Current Cost: $920 ($460 each)
Consecutive Guides: 4
Price Change: -$40 each
NVIDIA might not have released a new high-end graphics card, but that hasn't kept the rest of the industry from moving forward. In fact, it's probably because lower-cost products are now approaching the performance levels of the 8800GTX that its price has come down.
The standard-speed GeForce 8800 GTX 768MB is set at 575 MHz core, 1.35 GHz shader, and 1.8 GHz memory default clock speeds, which translates into a fillrate of 36.8 Gtexels/s and a memory bandwidth of 86.4 GB/s. This is a powerful single-card solution, and provides serious gaming power in a SLI configuration.
If you're looking for something a bit faster without breaking the budget, a few lesser-known brands are even offering overclocked versions at similar prices.
Current Cost: $900 ($450 each)
Consecutive Guides: New
Price Change: N/A
It's been a while since ATI (now a division of AMD) has offered a compelling high-end graphics solution, but the HD 3870 X2 is finally able to challenge the venerable GeForce 8800GTX in performance. ATI fans welcome the news.
The Radeon HD 3870 X2 might not beat the 8800GTX in most games, but it's certainly close, and slightly less expensive. Based on two mainstream HD 3870 graphics chips, this "Crossfire on a card" configuration clocks the graphics cores at 825MHz and the memory at GDDR3-1800.
Had these been our first choice, we could have also picked updated, Crossfire motherboards using either the Intel X48 Express or the AMD 790FX chipset. So why didn't we go the ATI route? First of all, a few (and shrinking in number) games don't use both graphics processors, and a combination of two dual-GPU cards in Quad Crossfire mode (QuadFire, CrossfireX 4-way) can be difficult to set up. But for ATI fans that have the time, money, skill, and patience, it's a perfect solution.
We blew a quarter of our budget on graphics cards, so why would we want to display such awesome graphics power on a skinny little 900-pixel high display? With CRT's gone and "standard aspect ratio" LCD's going for collector's prices, our only viable option for getting the pixel count we want is to choose a 24" widescreen display. But not just any 24" LCD display would be worthy of a $4,000 PC. We wanted the best our budget would allow, and for that we chose the Westinghouse L2410NM.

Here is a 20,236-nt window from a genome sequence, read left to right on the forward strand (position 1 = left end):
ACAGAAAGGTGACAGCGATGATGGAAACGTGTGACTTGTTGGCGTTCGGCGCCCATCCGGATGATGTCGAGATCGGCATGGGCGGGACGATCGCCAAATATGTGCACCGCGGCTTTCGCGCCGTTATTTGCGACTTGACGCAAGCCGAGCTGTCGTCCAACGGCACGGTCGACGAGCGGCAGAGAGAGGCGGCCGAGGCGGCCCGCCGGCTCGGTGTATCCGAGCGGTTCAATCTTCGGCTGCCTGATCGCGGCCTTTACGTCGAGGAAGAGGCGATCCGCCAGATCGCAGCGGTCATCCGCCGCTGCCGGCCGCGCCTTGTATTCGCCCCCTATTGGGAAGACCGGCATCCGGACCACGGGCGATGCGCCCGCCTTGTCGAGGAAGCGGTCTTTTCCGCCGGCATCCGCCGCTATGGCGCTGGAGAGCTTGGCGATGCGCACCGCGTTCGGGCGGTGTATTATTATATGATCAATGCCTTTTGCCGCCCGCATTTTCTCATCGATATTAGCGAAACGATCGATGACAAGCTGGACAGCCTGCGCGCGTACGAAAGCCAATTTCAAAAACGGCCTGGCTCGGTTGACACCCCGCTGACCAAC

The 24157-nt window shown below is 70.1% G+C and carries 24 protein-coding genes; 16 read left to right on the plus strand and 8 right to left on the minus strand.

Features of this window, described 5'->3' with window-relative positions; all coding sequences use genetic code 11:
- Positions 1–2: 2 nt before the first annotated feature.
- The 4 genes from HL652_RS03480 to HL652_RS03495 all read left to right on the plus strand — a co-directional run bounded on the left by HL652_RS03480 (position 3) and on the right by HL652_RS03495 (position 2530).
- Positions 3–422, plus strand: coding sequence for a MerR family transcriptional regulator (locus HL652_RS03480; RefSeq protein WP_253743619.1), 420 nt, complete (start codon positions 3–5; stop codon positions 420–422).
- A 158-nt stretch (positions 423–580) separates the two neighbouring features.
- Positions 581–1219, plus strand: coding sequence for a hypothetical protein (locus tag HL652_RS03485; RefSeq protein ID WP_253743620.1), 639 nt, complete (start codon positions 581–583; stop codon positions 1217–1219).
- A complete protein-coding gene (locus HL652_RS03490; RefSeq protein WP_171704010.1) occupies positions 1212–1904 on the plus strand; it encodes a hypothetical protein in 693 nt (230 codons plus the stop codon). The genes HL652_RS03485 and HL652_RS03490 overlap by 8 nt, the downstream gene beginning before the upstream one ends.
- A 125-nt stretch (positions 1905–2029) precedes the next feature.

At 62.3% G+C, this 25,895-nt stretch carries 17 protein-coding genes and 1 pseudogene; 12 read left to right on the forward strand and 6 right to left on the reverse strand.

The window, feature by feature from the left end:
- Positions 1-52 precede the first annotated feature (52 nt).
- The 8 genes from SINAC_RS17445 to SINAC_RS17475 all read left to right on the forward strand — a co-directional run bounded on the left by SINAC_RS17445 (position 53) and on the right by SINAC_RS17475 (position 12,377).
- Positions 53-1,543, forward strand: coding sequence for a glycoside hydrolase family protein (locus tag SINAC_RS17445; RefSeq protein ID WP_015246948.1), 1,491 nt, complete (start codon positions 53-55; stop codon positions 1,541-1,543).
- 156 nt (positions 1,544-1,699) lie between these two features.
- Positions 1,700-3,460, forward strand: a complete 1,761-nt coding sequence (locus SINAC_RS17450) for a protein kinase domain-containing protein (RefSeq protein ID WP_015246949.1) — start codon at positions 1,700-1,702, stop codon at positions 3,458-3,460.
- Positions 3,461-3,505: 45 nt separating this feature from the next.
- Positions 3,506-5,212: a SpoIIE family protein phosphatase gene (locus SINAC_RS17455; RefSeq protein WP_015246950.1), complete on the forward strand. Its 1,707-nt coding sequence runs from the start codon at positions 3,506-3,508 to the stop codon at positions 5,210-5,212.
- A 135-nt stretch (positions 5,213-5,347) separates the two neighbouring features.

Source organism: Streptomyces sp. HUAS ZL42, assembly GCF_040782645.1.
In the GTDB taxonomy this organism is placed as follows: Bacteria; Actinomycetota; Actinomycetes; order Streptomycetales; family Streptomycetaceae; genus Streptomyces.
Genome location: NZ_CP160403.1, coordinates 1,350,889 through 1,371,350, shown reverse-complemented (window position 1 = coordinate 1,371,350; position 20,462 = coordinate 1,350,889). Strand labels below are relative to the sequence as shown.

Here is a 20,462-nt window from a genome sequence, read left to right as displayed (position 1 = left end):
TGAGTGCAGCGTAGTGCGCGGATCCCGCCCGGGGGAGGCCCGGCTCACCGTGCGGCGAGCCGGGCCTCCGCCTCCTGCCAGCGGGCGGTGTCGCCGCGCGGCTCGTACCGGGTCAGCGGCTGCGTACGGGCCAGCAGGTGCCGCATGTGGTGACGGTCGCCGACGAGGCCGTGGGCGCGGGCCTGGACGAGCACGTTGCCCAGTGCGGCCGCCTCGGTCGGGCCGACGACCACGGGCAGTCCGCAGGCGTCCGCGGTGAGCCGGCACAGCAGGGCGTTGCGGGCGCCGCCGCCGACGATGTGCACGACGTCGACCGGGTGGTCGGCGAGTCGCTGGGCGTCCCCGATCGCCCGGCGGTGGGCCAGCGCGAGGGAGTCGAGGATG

Although officially a budget model, the Westinghouse L2410NM provides far greater performance than many buyers would expect. A true 8-bit MVA panel provides an 8ms response time and 176° viewing angle in both horizontal and vertical directions, with a 1000:1 contrast ratio and a 500 cd/m2 brightness level. These attributes closely approach the performance of higher-cost competitors, and our own experience with the L2410NM shows very few flaws that would otherwise prevent its use in high-end gaming environments.
So what are its flaws? Visually, the only noteworthy problem is that its default contrast ratio obscures certain dark objects, which can be compensated by increasing software gamma settings. Ergonomically, the stand is not height or side-to-side tilt-adjustable, and it's bouncy enough to require a sturdy, heavy desk. These small sacrifices are necessary to get a 1920x1200 pixel screen with otherwise good performance into the budget we had left after configuring the rest of our system.
High-definition connectivity comes by way of VGA and HDMI, while additional devices can also be attached using component, s-video, or composite connectors. The unit includes a VGA cable, but we'd suggest buyers consider an HDMI to DVI cable as a complimentary item.
Current Cost: $170
Consecutive Guides: 2
Price Change: 0
We brought back the X-Fi Platinum Fatal1ty Champion Series from our previous guide, which is identical to the X-Fi Platinum Fatal1ty FPS of our earlier four guides. With Creative blocking or buying the creative efforts of other sound chip developers, we had no other choice. Buyers still get a theoretical performance boost from 64MB of "X-RAM" for caching sounds, and this most recent model still features an ultra-high 109db signal-to-noise ratio enhanced by EAX 5.0 audio effects.
Still missing is real-time multi-channel digital encoding to a single output, via Dolby Digital Live or DTS Connect. Also, like all of Creative's high-end cards since the SB Live, the lack of a case-standard front panel audio connector necessitates the use of a "Live-Drive" equipped model to enable front-panel headphone/microphone port access. All of these features were supposed to have been supported by an alternative X-Fi model from Auzentech, but the firm is apparently still unable to figure out the required driver alterations.
Current Cost: $235
Consecutive Guides: 9
Price Change: -$30
Our chosen soundcard lacks DDL or DTS Connect and thus requires analog connections for multi-channel game audio. But loudspeaker technology hasn't changed much since before the PC era, and high-end PC speakers had already been developed long ago. One product that still stands out as the pinnacle of classic technology, Logitech's Z-5500 has survived our guide through and amazing nine revisions.
We've yet to find a 7.1-channel analog speaker system that can surpass the quality of Logitech's 5.1-channel Z-5500, and games are typically encoded for 5.1 channels anyway. Those who believe they have a better plan are welcome to send feedback, but until then we'll continue to go with the time-proven quality of Logitech's top analog system.
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